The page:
Derek Palmer for Emerson College
As college students, the driving force to get us through 8 a.m. classes, midterm exams, and the ever-rising tuition rate is the monumental closing event of our college experience: graduation. But since the pandemic made large social gatherings virtually impossible, the loss of in-person graduation is another important memory lost for Emerson seniors, even as other colleges in Boston are moving forward with in-person ceremonies.
A virtual commencement ceremony for the class of 2021 is set to be held during May’s “Emerson Week,” along with a celebration ceremony for the class of 2020, whose commencement was postponed in July. One can reasonably assume the college would prefer to hold an in-person commencement if it were not for COVID-19, but this doesn’t make the news any less disappointing to seniors, especially as their friends at other area institutions prepare for in-person celebrations at America’s oldest ballpark. To that end, it would be foolish not to recognize that by not having an in-person ceremony, the college is poised to save thousands of dollars.
After four years of college culminating into an unusual senior year, students looked forward to commencement. Senior comedic arts major James Richardson told The Beacon the cancellation of in-person commencement felt like a “gut punch.”
“This school has moved mountains before [and] done incredible things,” Richardson said. “I just can’t help but feel that Emerson only strived to have that many in-person classes to avoid the complaints of ‘We should be charged less because it’s all online.’ Since there’s no complaints relating to graduation in that way, they’re like ‘We don’t have to try.’”
In a normal semester, commencement is held at Boston University’s Agganis Arena. Under current state social distancing guidelines, the arena can hold 850 attendees. Surely Emerson could split its graduating class of about 900 students in two and safely hold the commencement ceremony students who have paid hundreds of thousands of dollars to earn their degrees at the college deserve.
It’s understandable that Emerson may be hesitant to take a chance on an in-person ceremony, just as vaccines are rolling out more rapidly and we are beginning to see the light at the end of the tunnel for this pandemic. However, it’s hard for seniors to ignore the various colleges in the area that are announcing their upcoming in-person graduation ceremonies.
Boston University, Northeastern University, Suffolk University, and the University of Massachusetts Amherst all have in-person ceremonies planned that will be held outdoors, all with testing requirements, mask-wearing, and other safety guidelines in place. There is also the option to omit guests. Friends and family aren’t given the option to attend UMass Amherst’s graduation ceremony this year, and we think Emerson should consider a similar option if that is the cost to have an in-person option.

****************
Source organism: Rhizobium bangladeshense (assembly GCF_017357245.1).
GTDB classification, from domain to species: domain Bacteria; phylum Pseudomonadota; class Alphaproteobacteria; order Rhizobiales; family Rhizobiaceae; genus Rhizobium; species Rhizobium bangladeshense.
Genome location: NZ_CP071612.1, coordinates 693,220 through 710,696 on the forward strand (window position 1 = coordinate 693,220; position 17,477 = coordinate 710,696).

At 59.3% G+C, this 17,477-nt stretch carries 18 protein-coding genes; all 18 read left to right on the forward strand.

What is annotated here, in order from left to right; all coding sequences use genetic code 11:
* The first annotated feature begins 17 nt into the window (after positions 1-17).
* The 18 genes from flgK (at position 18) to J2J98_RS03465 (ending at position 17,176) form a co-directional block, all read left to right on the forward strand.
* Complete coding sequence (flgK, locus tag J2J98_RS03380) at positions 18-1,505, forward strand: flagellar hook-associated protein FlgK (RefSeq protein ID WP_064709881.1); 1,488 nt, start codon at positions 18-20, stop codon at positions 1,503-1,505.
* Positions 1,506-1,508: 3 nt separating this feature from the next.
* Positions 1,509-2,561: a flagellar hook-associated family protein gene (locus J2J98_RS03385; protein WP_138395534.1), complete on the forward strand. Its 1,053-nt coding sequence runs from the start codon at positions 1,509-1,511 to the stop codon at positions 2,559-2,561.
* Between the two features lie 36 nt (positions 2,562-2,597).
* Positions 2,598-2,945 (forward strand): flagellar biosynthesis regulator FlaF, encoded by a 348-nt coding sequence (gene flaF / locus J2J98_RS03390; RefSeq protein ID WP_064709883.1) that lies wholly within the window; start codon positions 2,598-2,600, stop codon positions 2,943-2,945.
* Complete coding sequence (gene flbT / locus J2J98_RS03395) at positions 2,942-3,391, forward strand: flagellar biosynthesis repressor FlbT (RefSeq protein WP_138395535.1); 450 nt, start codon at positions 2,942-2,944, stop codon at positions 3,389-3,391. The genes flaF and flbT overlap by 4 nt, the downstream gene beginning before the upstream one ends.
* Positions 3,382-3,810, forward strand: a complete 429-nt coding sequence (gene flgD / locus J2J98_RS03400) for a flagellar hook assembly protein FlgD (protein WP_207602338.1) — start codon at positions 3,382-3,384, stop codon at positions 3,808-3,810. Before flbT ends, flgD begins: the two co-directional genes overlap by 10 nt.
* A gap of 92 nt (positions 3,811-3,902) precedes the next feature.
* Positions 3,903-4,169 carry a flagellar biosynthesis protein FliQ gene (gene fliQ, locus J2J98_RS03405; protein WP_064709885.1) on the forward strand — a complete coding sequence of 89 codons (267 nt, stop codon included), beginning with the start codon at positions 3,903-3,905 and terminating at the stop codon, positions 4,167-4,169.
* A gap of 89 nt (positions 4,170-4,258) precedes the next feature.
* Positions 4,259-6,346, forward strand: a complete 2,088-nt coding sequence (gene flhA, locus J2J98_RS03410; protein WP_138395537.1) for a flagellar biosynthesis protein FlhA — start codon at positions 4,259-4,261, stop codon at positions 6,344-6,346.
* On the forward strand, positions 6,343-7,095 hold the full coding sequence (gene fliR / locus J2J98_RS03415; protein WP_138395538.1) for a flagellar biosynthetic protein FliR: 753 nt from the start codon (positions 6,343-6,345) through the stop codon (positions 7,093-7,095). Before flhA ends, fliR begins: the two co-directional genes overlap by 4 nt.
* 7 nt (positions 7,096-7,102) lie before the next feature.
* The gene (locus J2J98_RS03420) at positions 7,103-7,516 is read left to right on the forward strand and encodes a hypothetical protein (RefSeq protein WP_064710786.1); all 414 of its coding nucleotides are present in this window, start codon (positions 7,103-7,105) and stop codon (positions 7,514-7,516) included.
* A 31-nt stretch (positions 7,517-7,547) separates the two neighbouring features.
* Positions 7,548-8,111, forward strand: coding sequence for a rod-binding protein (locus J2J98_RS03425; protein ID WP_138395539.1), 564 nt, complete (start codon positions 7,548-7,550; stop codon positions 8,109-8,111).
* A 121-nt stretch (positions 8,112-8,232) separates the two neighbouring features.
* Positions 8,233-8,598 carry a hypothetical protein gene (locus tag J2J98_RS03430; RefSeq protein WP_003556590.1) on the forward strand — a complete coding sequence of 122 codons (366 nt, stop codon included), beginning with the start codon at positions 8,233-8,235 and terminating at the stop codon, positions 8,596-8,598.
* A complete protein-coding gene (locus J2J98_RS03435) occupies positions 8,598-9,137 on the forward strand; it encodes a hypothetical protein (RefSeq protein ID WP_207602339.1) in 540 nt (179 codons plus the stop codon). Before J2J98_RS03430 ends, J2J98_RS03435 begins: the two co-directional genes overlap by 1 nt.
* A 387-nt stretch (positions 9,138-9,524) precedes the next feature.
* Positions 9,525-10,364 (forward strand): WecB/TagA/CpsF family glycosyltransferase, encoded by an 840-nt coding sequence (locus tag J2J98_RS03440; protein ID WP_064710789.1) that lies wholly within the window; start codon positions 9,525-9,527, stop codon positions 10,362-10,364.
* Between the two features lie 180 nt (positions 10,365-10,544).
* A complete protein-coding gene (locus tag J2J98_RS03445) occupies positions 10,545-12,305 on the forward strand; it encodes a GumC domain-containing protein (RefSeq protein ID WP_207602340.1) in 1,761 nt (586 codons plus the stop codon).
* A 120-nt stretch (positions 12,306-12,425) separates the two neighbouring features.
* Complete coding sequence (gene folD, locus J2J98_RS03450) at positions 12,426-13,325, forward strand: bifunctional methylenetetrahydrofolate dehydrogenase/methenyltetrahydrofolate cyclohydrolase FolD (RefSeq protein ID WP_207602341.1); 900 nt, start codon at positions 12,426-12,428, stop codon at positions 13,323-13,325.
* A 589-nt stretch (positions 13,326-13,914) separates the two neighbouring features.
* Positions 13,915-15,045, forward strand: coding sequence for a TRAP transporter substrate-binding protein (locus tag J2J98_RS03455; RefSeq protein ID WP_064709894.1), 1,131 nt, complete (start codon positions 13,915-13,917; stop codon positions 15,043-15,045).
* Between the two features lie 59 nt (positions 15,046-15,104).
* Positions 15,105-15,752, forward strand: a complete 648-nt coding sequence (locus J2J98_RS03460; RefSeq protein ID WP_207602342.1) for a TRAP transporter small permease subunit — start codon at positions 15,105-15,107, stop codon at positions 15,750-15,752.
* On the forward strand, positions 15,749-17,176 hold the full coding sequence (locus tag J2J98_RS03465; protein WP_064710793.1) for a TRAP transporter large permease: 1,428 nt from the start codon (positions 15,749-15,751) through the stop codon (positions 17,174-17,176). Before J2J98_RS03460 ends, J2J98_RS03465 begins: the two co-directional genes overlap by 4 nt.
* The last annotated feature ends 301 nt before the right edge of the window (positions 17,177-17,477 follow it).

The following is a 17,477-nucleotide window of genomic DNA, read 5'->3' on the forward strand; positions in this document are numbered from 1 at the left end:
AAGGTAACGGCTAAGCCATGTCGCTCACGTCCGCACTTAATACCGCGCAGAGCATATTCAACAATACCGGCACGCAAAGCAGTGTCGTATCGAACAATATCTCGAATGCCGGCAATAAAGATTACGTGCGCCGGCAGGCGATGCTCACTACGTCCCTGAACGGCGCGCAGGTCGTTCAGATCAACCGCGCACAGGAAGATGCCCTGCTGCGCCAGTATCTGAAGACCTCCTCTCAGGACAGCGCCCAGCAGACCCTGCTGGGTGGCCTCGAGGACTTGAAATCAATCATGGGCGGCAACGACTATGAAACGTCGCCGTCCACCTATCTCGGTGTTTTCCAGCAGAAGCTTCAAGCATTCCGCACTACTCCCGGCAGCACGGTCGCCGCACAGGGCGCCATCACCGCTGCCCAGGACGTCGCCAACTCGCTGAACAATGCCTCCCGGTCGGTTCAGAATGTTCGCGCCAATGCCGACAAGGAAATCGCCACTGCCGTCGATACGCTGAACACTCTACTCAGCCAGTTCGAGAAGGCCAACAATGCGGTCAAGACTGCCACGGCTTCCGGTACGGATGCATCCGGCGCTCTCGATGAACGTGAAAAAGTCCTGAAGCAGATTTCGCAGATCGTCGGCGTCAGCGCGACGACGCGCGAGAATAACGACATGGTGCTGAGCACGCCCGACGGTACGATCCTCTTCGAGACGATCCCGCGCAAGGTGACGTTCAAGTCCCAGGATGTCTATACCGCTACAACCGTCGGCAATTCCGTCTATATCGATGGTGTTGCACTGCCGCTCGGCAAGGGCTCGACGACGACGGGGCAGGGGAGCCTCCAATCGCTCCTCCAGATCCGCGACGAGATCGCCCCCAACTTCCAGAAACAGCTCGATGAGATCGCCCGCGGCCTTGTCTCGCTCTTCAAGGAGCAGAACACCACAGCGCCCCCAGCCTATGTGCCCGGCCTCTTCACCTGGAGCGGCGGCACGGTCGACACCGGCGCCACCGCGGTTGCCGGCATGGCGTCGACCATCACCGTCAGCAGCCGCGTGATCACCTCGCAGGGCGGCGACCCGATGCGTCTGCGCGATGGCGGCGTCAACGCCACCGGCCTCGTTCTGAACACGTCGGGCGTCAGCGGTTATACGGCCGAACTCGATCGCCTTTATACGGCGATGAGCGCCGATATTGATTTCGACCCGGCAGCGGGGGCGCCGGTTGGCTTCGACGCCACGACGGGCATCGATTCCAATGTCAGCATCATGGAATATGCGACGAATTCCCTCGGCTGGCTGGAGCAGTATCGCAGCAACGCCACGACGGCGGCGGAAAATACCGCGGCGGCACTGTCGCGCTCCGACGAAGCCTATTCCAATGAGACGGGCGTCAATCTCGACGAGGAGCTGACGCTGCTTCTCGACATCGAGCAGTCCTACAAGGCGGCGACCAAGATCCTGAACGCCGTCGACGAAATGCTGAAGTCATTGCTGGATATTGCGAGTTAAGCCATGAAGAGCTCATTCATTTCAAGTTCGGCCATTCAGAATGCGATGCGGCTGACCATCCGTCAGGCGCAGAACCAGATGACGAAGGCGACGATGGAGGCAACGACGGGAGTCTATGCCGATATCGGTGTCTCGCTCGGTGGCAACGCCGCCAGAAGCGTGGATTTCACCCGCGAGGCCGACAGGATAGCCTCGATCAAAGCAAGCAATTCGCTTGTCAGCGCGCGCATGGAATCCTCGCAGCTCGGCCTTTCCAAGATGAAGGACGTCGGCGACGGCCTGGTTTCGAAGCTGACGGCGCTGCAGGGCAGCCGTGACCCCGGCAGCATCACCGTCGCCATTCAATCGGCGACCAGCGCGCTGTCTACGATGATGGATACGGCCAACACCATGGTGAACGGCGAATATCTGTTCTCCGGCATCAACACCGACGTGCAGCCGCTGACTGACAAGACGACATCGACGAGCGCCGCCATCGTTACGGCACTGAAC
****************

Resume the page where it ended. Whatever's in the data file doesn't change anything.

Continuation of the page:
Certainly, we know and expect the college will continue to remain compliant with state and federal guidelines. While large gatherings still pose risks, it’s clear that masking, social distancing, and other measures work. The NFL made it through an entire season with in-person spectators at stadiums in jurisdictions that allowed them without any superspreader events. And just this week Massachusetts moved into Phase 4 Step 1 of reopening, allowing for 12 percent capacity at indoor and outdoor venues.
Unlike parties and superspreader events that continue to result in many positive cases over the past few months, most (if not all) in-person graduations will be outside and socially distanced this year. This is because it is 20 times less likely to transmit the virus outside than it is in person.
COVID-19 cases have plateaued in the state and the vaccination rate has sped up rapidly in recent weeks. We’ve already had to give up so much during the past year. This isn’t just another party we will be missing out on—it’s our graduation, the moment many students have waited for their entire life.
Seeing as numerous colleges and universities feel confident in their ability to host an in-person graduation, it raises the question of ‘Why not Emerson?’ Kean University, Brown University and Dartmouth College are all planning in-person ceremonies. Meanwhile, Emerson students look back on the hundreds of thousands of dollars they spent to study at this college, many wondering if an in-person graduation could have been possible after all.
Take Boston University, for example, which will hold an in-person Commencement on May 16 at Nickerson Field for their graduating class, allowing friends and family virtual access to the ceremony. Meanwhile, Northwestern University and Emerson’s cross-common rival Suffolk plan to hold ceremonies at Fenway Park.
Emerson’s COVID-19 response has, for the most part, held up. Aside from a few busted dorm parties, there haven’t been any major superspreader events since the pandemic began. Students are now tested twice a week and are constantly monitoring their symptoms. Biden expects all adults to be eligible for the COVID vaccine by May 1, so why not even consider a delayed, socially distanced graduation?
We understand guidance can change quickly and what might be allowed today may not be an option tomorrow. As the stars begin to align in the right direction, we must adapt to the new normal. Emerson seniors deserve the creativity that would be required by an in-person graduation. Perhaps another postponement is in place to give room for a potential in-person commencement later this year.